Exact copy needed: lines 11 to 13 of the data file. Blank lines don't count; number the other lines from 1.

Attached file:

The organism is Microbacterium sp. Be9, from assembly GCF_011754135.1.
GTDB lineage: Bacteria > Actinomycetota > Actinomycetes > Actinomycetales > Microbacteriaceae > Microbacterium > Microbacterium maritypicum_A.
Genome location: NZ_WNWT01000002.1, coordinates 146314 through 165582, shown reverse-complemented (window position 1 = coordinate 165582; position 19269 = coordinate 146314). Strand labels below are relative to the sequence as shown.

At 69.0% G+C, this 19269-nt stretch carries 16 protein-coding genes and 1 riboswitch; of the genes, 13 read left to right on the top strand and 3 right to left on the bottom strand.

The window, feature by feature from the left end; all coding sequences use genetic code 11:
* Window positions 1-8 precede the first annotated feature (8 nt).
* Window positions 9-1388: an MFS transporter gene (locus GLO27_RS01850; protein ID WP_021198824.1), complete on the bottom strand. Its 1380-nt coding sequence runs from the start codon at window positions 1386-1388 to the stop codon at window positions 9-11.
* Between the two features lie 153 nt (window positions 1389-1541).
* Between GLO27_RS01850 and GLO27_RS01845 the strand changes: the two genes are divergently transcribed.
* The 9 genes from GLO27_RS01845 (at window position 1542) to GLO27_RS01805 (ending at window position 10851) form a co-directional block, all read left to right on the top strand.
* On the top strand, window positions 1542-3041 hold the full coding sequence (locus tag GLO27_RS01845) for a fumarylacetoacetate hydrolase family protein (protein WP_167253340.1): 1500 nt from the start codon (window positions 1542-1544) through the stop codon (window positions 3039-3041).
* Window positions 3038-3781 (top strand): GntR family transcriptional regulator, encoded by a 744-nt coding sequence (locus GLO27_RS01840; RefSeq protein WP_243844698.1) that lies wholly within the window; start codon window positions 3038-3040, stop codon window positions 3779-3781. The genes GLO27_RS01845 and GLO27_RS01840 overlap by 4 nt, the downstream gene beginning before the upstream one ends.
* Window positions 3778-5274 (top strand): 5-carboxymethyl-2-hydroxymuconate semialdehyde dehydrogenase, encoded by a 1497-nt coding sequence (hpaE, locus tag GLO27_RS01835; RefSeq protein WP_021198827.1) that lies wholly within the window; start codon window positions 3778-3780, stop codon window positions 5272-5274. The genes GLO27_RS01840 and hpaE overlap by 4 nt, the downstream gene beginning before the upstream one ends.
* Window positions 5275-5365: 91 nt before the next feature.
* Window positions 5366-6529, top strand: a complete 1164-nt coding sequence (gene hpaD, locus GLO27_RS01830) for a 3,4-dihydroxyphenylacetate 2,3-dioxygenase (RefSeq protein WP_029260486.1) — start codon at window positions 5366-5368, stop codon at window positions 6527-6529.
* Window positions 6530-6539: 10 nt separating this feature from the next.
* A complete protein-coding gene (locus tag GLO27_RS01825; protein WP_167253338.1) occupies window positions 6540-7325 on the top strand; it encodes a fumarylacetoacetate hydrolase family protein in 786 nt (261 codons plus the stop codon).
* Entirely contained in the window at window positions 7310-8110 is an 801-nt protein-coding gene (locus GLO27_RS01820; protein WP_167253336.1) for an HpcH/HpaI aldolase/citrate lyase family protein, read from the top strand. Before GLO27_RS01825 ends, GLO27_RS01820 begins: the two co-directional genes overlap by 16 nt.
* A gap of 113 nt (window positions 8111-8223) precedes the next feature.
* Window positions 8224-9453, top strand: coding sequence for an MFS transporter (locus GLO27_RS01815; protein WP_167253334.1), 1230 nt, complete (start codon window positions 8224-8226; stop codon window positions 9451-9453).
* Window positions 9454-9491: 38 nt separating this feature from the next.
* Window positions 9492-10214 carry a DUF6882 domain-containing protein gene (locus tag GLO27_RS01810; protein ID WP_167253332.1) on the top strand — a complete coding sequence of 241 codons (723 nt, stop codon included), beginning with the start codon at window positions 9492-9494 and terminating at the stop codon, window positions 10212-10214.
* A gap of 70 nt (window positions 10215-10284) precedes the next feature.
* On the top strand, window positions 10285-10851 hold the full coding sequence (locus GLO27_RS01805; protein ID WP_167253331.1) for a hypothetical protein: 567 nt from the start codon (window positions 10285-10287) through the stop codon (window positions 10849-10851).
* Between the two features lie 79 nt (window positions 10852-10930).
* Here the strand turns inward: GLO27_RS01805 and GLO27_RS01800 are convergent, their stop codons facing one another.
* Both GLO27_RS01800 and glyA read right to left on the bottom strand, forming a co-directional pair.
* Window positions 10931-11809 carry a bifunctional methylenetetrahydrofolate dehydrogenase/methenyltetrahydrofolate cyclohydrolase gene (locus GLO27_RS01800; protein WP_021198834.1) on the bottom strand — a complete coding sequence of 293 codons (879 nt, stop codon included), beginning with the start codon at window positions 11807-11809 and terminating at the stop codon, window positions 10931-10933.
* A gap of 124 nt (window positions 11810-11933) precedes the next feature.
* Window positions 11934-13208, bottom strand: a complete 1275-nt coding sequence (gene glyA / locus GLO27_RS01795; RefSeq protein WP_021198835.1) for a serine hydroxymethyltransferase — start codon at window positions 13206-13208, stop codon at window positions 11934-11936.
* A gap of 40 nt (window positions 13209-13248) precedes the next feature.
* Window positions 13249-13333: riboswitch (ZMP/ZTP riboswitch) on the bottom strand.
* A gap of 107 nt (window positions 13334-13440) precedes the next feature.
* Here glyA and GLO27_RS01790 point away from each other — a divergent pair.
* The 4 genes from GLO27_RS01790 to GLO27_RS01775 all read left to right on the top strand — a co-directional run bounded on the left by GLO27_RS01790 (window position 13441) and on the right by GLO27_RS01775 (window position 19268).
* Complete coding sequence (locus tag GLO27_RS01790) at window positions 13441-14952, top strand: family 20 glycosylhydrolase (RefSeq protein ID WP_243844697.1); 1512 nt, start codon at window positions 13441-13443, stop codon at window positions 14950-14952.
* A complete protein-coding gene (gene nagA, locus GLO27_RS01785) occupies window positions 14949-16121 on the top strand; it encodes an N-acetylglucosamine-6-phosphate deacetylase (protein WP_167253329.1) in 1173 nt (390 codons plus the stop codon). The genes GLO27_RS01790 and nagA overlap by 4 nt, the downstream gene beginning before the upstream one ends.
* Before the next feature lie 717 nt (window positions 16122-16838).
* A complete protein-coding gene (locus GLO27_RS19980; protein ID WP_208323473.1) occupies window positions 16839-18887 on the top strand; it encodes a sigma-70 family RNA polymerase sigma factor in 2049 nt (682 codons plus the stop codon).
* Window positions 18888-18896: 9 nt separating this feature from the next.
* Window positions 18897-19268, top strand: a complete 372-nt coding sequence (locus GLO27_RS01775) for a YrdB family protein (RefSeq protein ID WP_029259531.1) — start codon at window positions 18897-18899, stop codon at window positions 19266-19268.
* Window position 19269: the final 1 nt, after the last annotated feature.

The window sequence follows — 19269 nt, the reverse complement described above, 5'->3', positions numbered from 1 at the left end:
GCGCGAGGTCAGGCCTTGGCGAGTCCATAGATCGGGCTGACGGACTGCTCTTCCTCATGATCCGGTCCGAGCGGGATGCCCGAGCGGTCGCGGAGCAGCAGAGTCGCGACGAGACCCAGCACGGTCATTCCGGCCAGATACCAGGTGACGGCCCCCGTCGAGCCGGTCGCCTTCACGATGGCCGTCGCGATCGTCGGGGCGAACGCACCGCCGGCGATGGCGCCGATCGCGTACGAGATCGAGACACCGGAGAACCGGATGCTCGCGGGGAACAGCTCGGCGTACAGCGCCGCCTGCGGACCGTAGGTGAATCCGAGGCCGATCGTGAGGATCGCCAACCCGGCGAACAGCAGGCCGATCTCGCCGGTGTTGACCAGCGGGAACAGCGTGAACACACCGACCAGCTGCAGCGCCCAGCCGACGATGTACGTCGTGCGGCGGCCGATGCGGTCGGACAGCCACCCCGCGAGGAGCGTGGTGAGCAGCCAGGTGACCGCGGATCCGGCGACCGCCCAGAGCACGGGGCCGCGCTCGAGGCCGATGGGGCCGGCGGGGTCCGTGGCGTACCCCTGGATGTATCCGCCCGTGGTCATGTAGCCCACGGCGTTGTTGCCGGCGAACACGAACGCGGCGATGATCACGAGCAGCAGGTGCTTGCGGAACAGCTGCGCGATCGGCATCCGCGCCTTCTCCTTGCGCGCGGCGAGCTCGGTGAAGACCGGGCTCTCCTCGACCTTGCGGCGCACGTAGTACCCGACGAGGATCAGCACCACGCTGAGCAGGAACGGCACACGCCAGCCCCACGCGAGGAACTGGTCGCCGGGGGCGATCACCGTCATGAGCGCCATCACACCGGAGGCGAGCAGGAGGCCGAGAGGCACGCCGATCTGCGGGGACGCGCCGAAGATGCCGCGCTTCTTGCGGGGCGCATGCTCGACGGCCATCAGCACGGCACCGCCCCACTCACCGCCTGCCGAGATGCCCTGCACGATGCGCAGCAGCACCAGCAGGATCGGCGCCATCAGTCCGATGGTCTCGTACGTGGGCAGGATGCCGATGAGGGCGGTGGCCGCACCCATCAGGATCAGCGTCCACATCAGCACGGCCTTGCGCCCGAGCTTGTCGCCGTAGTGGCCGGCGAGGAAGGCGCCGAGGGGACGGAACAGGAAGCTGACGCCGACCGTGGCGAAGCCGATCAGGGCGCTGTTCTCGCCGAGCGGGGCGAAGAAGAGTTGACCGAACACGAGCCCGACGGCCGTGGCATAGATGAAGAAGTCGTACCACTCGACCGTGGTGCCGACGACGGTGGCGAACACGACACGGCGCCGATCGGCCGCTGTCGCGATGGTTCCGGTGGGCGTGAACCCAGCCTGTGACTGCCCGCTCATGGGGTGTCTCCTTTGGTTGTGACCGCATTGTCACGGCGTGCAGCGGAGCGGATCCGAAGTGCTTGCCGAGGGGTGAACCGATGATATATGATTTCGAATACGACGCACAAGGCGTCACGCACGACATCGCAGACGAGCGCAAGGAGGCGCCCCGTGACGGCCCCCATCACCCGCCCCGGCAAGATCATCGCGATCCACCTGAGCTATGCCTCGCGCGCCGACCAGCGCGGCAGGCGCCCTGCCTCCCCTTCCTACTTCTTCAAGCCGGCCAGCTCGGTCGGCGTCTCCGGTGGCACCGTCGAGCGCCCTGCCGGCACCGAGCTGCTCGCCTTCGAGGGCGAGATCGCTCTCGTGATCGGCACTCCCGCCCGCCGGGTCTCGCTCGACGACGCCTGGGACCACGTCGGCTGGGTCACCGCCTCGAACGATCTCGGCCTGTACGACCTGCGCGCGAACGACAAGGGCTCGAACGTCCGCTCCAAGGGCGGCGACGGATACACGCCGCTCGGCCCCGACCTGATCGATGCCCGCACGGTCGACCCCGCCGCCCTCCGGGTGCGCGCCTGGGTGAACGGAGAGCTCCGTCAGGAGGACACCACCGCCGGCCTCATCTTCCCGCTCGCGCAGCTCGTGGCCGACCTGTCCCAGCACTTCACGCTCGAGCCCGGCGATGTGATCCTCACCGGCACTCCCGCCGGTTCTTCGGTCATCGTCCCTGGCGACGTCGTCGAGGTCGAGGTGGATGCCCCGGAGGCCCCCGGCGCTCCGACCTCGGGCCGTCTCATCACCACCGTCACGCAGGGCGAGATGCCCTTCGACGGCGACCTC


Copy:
* On the top strand, window positions 1542-3041 hold the full coding sequence (locus tag GLO27_RS01845) for a fumarylacetoacetate hydrolase family protein (protein WP_167253340.1): 1500 nt from the start codon (window positions 1542-1544) through the stop codon (window positions 3039-3041).
* Window positions 3038-3781 (top strand): GntR family transcriptional regulator, encoded by a 744-nt coding sequence (locus GLO27_RS01840; RefSeq protein WP_243844698.1) that lies wholly within the window; start codon window positions 3038-3040, stop codon window positions 3779-3781. The genes GLO27_RS01845 and GLO27_RS01840 overlap by 4 nt, the downstream gene beginning before the upstream one ends.
* Window positions 3778-5274 (top strand): 5-carboxymethyl-2-hydroxymuconate semialdehyde dehydrogenase, encoded by a 1497-nt coding sequence (hpaE, locus tag GLO27_RS01835; RefSeq protein WP_021198827.1) that lies wholly within the window; start codon window positions 3778-3780, stop codon window positions 5272-5274. The genes GLO27_RS01840 and hpaE overlap by 4 nt, the downstream gene beginning before the upstream one ends.